This paper solves this problem by providing a methodology, based on Amiti and Weinstein (forthcoming), that generates an exact decomposition of the growth in global bank flows into three components. First, there is a “common” shock that affects all banking relationships and captures common forces. Second, there is a banking- system, or “supply”, shock that captures how idiosyncratic shifts in a banking system’s credit supply behaviour. Third, there is a borrower country, or “demand”, shock that captures idiosyncratic shifts in a destination’s borrowing behaviour.2 This method is appropriate for all models of global banking behaviour that specify credit growth from a bank to a borrower as a linear combination of a source banking system shock, a destination shock and possibly a source-destination interaction term.
We apply this methodology to the BIS Consolidated Banking Statistics (CBS), which track the consolidated foreign claims (ie loans, holdings of debt securities and other financial claims) of banks headquartered in 31 reporting countries on counterparties in more than 200 countries. Global bank claims are highly concentrated in only a handful of banking systems and a somewhat larger set of counterparty (borrower) countries. This concentration impacts the data in two important ways. First, the vast majority of bilateral credit flows are small compared to the aggregate flow of the typical banking system, which makes it problematic to use standard regression techniques to infer aggregate behaviour. Second, the small number of large banking systems means that idiosyncratic credit supply shocks in one banking system can have aggregate implications.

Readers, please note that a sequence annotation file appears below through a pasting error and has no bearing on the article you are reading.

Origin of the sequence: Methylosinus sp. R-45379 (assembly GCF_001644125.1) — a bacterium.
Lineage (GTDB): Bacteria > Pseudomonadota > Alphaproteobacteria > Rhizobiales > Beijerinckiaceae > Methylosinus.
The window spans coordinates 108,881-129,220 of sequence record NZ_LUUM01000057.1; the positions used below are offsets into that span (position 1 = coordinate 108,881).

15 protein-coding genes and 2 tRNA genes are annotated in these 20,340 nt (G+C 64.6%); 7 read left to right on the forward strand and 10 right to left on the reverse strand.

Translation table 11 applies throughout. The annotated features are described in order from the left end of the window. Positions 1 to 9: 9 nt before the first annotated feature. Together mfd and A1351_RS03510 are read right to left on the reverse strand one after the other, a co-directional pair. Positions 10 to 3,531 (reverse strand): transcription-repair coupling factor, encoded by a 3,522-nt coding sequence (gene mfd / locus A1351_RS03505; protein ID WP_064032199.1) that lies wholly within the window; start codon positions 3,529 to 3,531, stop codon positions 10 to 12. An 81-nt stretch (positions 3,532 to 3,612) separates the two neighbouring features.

Most important from the perspective of policy makers today, the estimates offer an up-to-date decomposition of the growth in foreign claims. This is particularly important for monitoring bank credit to borrowers in emerging economies. For example, while global claims growth slowed in 2015 and 2016, the contraction in credit to emerging Asia and emerging Europe – to China and Russia in particular – was severe. Negative supply shocks, which in part reflect a contraction in European banks’ global balance sheets, contributed somewhat. But the estimates presented
2. Note, however, that the terms “supply” and “demand” are defined in terms of factors that are explainable by a supplier-time fixed effect or a borrower-time fixed effect. Thus, if all banking systems cease lending to a particular country, we will call that a demand shock because it is explainable by some characteristic of that destination even though the reason might be that all banking systems refuse to lend to that borrower.
here suggest that these countries are unique, with borrower country characteristics (ie demand shocks) accounting for virtually all of the decline.
In order to produce these estimates, we first adjust the data in two ways. The publicly available CBS contain numerous breaks in series, due to bank mergers or changes in reporting methodology, that produce wild swings in the series that swamp the true variation. A second problem arises because banks’ bilateral positions are typically denominated in many currencies but are expressed in US dollars when reported to the BIS. Exchange rate movements change the relative value of the underlying currencies and thus induce changes in outstanding stocks that do not signify the actual extension or withdrawal of credit. We correct the data to render consistently measured supply and demand shocks to the growth rates of bank credit.3